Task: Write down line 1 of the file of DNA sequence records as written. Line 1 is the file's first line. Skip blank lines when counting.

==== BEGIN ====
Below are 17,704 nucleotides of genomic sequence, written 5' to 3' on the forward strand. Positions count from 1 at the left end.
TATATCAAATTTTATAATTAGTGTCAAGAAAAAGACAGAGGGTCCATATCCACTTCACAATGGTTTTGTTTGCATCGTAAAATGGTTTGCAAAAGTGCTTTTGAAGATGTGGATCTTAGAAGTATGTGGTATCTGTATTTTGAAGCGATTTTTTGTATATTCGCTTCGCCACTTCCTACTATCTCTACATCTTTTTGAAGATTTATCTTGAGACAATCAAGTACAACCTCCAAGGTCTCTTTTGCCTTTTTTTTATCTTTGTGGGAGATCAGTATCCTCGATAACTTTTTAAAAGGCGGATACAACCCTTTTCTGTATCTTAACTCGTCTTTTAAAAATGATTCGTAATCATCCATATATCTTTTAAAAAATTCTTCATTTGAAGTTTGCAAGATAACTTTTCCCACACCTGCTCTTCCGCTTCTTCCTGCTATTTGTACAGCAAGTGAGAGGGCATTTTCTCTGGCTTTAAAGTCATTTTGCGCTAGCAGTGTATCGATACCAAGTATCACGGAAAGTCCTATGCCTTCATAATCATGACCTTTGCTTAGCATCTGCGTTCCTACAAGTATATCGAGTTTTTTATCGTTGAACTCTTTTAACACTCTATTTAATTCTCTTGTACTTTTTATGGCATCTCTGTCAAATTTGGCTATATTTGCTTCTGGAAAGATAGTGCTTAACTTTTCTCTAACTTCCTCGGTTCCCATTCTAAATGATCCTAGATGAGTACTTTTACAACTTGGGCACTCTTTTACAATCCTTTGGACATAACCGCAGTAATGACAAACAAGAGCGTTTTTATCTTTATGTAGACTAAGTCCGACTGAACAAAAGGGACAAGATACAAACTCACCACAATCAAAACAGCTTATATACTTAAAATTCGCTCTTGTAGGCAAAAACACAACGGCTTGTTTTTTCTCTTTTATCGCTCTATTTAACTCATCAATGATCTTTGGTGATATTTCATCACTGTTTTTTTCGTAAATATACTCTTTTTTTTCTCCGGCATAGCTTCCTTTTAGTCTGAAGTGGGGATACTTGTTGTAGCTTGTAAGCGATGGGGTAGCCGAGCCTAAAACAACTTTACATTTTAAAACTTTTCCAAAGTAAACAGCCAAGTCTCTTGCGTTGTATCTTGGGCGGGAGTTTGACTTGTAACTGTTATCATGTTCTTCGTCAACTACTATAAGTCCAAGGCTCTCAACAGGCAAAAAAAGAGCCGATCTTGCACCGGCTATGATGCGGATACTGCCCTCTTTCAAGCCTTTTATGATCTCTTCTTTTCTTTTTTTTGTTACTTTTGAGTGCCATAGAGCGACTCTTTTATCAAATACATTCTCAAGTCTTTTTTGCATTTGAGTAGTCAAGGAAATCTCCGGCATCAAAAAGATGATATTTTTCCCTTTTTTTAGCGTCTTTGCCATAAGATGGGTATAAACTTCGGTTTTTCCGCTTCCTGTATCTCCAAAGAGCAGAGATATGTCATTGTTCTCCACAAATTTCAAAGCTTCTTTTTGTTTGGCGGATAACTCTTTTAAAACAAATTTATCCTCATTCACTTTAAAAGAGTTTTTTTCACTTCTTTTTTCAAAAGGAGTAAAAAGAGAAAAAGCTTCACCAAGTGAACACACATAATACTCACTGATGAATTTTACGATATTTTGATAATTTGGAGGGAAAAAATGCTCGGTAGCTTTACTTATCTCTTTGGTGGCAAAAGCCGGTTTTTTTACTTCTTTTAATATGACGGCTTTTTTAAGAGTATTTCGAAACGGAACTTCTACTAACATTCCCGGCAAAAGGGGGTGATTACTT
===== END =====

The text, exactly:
Below are 17,704 nucleotides of genomic sequence, written 5' to 3' on the forward strand. Positions count from 1 at the left end.